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US and China to deploy quantum ghost imaging sensors on battlefield and satellites for stealth plane tracking

China is developing a new type of spy satellite using ghost imaging technology which could spot stealth aircraft and see through smokescreens and camouflage.


Ron Meyers, quantum physicist at the Army Research Laboratory. Meyers explained ghost imaging, a technique that allows a high resolution camera to produce an image of an object which the camera itself cannot see. It uses two sensors, one that looks at a light source and another that looks at the object. A computer program then compares and combines the patterns received from the object and the light. This creates a “ghost image,” a black and white or color picture of the object being photographed. The earliest “ghost images” were silhouettes but current ones depict the objects more realistically. “I think, or I would hope, in a few years that we have a soldier using a quantum ghost imaging imager to look through battlefield smoke and identifying friend or foe,” Meyers said.


Quantum ghost imaging can achieve unprecedented sensitivity by detecting not just the extremely small amount of light straying off a dim target, but also its interactions with other light in the surrounding environment to obtain more information than traditional methods.


Gong Wenlin, research director at the Key Laboratory for Quantum Optics, Chinese Academy of Sciences in Shanghai – whose team is building the prototype ghost imaging device for satellite missions – said their technology was designed to catch “invisibles” like the B-2s.


Tang Lingli, a researcher with the Academy of Opto-Electronics, Chinese Academy of Sciences in Beijing, said numerous new devices had been built, tested in the field and were ready for deployment on ground-based radar stations, planes and airships.


While ghost imaging has already been tested on ground-based systems, Gong’s lab is in a race with overseas competitors, including the US Army Research Laboratory, to launch the world’s first ghost imaging satellite.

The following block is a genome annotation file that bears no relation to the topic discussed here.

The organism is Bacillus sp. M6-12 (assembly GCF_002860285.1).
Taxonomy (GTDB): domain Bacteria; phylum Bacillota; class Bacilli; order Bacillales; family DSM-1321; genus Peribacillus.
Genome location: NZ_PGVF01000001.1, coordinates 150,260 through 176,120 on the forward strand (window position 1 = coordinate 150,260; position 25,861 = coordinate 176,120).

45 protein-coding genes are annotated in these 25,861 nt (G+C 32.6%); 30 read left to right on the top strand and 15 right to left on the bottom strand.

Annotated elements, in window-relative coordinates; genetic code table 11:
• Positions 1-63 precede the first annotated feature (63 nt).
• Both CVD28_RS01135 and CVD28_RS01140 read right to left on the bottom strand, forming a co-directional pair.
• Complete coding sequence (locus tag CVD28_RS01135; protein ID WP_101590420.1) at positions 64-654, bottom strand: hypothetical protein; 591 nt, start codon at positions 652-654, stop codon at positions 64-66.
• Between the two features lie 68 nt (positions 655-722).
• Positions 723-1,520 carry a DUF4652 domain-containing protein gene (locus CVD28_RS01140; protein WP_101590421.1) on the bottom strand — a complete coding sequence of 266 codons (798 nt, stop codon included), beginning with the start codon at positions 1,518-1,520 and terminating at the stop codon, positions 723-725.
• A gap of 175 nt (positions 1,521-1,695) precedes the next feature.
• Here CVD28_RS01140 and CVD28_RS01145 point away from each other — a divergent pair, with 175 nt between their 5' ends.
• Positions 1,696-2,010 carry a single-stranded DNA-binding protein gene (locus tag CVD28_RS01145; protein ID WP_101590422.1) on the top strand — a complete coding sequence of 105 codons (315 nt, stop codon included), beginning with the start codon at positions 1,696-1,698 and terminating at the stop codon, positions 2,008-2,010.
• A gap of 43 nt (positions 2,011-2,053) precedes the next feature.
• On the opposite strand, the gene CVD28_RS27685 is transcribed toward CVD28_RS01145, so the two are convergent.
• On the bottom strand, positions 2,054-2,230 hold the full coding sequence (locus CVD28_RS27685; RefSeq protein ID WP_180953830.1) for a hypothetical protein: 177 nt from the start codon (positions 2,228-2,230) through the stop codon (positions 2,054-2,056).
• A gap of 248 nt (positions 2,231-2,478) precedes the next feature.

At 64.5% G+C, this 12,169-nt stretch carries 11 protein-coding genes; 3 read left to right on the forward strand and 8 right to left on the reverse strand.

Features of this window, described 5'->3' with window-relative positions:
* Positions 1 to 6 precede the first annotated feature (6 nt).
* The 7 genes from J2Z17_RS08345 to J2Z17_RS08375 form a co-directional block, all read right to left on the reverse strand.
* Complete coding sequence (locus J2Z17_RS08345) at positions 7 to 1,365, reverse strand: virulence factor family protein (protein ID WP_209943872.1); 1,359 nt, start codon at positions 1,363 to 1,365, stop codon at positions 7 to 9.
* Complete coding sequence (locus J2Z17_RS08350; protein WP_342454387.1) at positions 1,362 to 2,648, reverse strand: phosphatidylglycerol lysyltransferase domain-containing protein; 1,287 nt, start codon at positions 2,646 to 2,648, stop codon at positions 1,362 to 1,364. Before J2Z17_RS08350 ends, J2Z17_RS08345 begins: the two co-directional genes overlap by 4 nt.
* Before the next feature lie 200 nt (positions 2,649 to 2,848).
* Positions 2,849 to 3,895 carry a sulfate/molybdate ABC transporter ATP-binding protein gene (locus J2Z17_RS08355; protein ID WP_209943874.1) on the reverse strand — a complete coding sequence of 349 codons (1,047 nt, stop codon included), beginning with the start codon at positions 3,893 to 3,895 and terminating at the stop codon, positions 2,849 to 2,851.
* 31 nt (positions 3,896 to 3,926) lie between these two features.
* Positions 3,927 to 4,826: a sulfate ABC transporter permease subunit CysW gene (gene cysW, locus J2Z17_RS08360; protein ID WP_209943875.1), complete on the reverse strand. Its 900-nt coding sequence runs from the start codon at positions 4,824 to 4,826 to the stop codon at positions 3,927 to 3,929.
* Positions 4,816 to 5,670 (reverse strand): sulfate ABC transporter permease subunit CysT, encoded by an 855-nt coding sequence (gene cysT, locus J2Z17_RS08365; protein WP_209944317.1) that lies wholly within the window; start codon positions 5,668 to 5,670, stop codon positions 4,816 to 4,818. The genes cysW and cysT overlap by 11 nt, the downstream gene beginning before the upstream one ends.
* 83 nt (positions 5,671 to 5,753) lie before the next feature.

The chinese team showed the engineering feasibility of the technology with a ground experiment in 2011. Three years later the US army lab announced similar results.


Ghost imaging spy satellite a game changer for Chinese military

The ghost imaging satellite would have two cameras, one aiming at the targeted area of interest with a bucket-like, single pixel sensor while the other camera measured variations in a wider field of light across the environment.


The target could be illuminated by almost any light source such as the sun, moon or even a fluorescent light bulb. Alternatively, a pair of physically “entangled” or “correlated” laser beams could be generated from the satellite to light up the object and its surroundings.


By analyzing and merging the signals received by the two cameras with a set of sophisticated algorithms in quantum physics, scientists could conjure up the imaging of an object with extremely high definition previously thought impossible using conventional methods.


Gong said darkness, cloud, haze and other negative elements impairing visibility would no longer matter. “A ghost imaging satellite will reveal more details than the most advanced radar satellite,” the research director said.


The ghost camera could also identify the physical nature or even chemical composition of a target, according to Gong. This meant the military would be able to distinguish decoys such as fake fighter jets on display in an airfield or missile launchers hidden under a camouflage canopy.


He said his lab, led by prominent quantum optics physicist Han Shensheng, would complete a prototype by 2020 with an aim to test the technology in space before 2025. By 2030 he said there would be some large-scale applications.


ARL’s ‘ghost imaging’ cuts through battlefield turbulence

The ARL team has been studying ghost imaging since 2003 — and invented remote ghost imaging in 2007 — and has set a goal of using it to improve Intelligence, Surveillance and Reconnaissance from the ground, satellites and unmanned aerial vehicles. The new system represents that latest in what have been regular improvements in the technology.